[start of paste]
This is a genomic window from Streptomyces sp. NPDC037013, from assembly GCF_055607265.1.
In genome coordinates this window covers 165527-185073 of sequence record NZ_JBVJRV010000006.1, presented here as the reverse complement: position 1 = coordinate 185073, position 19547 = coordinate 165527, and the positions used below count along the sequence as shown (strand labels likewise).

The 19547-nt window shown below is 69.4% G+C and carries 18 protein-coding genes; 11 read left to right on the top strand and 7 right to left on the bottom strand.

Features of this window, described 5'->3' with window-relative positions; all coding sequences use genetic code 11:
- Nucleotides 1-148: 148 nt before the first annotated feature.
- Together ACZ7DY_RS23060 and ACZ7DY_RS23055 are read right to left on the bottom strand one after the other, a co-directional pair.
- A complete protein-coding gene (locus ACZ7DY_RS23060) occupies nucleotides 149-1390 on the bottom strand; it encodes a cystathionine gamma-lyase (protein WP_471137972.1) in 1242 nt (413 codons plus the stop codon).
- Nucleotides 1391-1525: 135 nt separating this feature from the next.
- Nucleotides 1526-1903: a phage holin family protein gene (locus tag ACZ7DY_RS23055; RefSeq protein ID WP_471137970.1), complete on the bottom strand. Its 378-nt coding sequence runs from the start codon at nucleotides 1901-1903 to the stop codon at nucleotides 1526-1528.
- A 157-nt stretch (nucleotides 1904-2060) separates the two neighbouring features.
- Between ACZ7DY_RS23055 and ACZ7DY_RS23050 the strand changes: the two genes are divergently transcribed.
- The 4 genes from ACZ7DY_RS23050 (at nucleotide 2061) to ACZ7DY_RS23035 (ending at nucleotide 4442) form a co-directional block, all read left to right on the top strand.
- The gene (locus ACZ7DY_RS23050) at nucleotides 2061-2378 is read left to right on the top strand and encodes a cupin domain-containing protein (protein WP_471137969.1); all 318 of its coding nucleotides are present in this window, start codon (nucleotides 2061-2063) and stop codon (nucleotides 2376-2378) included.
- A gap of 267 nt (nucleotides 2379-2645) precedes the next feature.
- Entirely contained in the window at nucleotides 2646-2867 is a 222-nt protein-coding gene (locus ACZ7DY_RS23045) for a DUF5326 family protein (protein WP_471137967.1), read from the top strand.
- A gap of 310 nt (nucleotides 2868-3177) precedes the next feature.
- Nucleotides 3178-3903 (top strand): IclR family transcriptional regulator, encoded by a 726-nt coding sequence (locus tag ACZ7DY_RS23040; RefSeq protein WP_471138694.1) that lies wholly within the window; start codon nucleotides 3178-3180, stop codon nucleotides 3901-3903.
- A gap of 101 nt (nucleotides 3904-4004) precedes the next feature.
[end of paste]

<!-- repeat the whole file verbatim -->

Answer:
This is a genomic window from Streptomyces sp. NPDC037013, from assembly GCF_055607265.1.
In genome coordinates this window covers 165527-185073 of sequence record NZ_JBVJRV010000006.1, presented here as the reverse complement: position 1 = coordinate 185073, position 19547 = coordinate 165527, and the positions used below count along the sequence as shown (strand labels likewise).

The 19547-nt window shown below is 69.4% G+C and carries 18 protein-coding genes; 11 read left to right on the top strand and 7 right to left on the bottom strand.

Features of this window, described 5'->3' with window-relative positions; all coding sequences use genetic code 11:
- Nucleotides 1-148: 148 nt before the first annotated feature.
- Together ACZ7DY_RS23060 and ACZ7DY_RS23055 are read right to left on the bottom strand one after the other, a co-directional pair.
- A complete protein-coding gene (locus ACZ7DY_RS23060) occupies nucleotides 149-1390 on the bottom strand; it encodes a cystathionine gamma-lyase (protein WP_471137972.1) in 1242 nt (413 codons plus the stop codon).
- Nucleotides 1391-1525: 135 nt separating this feature from the next.
- Nucleotides 1526-1903: a phage holin family protein gene (locus tag ACZ7DY_RS23055; RefSeq protein ID WP_471137970.1), complete on the bottom strand. Its 378-nt coding sequence runs from the start codon at nucleotides 1901-1903 to the stop codon at nucleotides 1526-1528.
- A 157-nt stretch (nucleotides 1904-2060) separates the two neighbouring features.
- Between ACZ7DY_RS23055 and ACZ7DY_RS23050 the strand changes: the two genes are divergently transcribed.
- The 4 genes from ACZ7DY_RS23050 (at nucleotide 2061) to ACZ7DY_RS23035 (ending at nucleotide 4442) form a co-directional block, all read left to right on the top strand.
- The gene (locus ACZ7DY_RS23050) at nucleotides 2061-2378 is read left to right on the top strand and encodes a cupin domain-containing protein (protein WP_471137969.1); all 318 of its coding nucleotides are present in this window, start codon (nucleotides 2061-2063) and stop codon (nucleotides 2376-2378) included.
- A gap of 267 nt (nucleotides 2379-2645) precedes the next feature.
- Entirely contained in the window at nucleotides 2646-2867 is a 222-nt protein-coding gene (locus ACZ7DY_RS23045) for a DUF5326 family protein (protein WP_471137967.1), read from the top strand.
- A gap of 310 nt (nucleotides 2868-3177) precedes the next feature.
- Nucleotides 3178-3903 (top strand): IclR family transcriptional regulator, encoded by a 726-nt coding sequence (locus tag ACZ7DY_RS23040; RefSeq protein WP_471138694.1) that lies wholly within the window; start codon nucleotides 3178-3180, stop codon nucleotides 3901-3903.
- A gap of 101 nt (nucleotides 3904-4004) precedes the next feature.